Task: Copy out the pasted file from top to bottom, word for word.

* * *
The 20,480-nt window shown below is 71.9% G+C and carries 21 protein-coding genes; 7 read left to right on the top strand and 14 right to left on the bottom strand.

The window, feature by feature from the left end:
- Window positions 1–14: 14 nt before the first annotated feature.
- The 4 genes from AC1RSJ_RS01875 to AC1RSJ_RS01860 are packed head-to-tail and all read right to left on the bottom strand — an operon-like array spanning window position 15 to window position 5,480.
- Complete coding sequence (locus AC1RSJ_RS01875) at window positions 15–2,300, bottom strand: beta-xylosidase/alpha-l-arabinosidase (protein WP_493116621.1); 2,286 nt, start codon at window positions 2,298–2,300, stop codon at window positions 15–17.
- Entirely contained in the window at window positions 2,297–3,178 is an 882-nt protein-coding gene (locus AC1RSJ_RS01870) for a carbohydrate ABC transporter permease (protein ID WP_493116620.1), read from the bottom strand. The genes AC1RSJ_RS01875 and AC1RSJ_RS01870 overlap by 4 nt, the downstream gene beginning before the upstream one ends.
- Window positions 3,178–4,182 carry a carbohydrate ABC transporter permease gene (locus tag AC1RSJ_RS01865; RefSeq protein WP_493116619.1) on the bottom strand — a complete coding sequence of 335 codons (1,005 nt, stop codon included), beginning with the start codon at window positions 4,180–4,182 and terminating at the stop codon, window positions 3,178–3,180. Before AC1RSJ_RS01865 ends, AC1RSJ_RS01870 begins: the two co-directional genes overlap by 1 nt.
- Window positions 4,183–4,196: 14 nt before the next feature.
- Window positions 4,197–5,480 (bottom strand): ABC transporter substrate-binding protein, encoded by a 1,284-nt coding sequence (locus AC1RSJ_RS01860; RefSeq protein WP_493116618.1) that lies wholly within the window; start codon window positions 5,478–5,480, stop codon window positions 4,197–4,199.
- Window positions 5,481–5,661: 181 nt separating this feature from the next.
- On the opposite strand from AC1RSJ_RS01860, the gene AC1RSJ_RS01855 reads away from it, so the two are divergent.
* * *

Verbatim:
The 20,480-nt window shown below is 71.9% G+C and carries 21 protein-coding genes; 7 read left to right on the top strand and 14 right to left on the bottom strand.

The window, feature by feature from the left end:
- Window positions 1–14: 14 nt before the first annotated feature.
- The 4 genes from AC1RSJ_RS01875 to AC1RSJ_RS01860 are packed head-to-tail and all read right to left on the bottom strand — an operon-like array spanning window position 15 to window position 5,480.
- Complete coding sequence (locus AC1RSJ_RS01875) at window positions 15–2,300, bottom strand: beta-xylosidase/alpha-l-arabinosidase (protein WP_493116621.1); 2,286 nt, start codon at window positions 2,298–2,300, stop codon at window positions 15–17.
- Entirely contained in the window at window positions 2,297–3,178 is an 882-nt protein-coding gene (locus AC1RSJ_RS01870) for a carbohydrate ABC transporter permease (protein ID WP_493116620.1), read from the bottom strand. The genes AC1RSJ_RS01875 and AC1RSJ_RS01870 overlap by 4 nt, the downstream gene beginning before the upstream one ends.
- Window positions 3,178–4,182 carry a carbohydrate ABC transporter permease gene (locus tag AC1RSJ_RS01865; RefSeq protein WP_493116619.1) on the bottom strand — a complete coding sequence of 335 codons (1,005 nt, stop codon included), beginning with the start codon at window positions 4,180–4,182 and terminating at the stop codon, window positions 3,178–3,180. Before AC1RSJ_RS01865 ends, AC1RSJ_RS01870 begins: the two co-directional genes overlap by 1 nt.
- Window positions 4,183–4,196: 14 nt before the next feature.
- Window positions 4,197–5,480 (bottom strand): ABC transporter substrate-binding protein, encoded by a 1,284-nt coding sequence (locus AC1RSJ_RS01860; RefSeq protein WP_493116618.1) that lies wholly within the window; start codon window positions 5,478–5,480, stop codon window positions 4,197–4,199.
- Window positions 5,481–5,661: 181 nt separating this feature from the next.
- On the opposite strand from AC1RSJ_RS01860, the gene AC1RSJ_RS01855 reads away from it, so the two are divergent.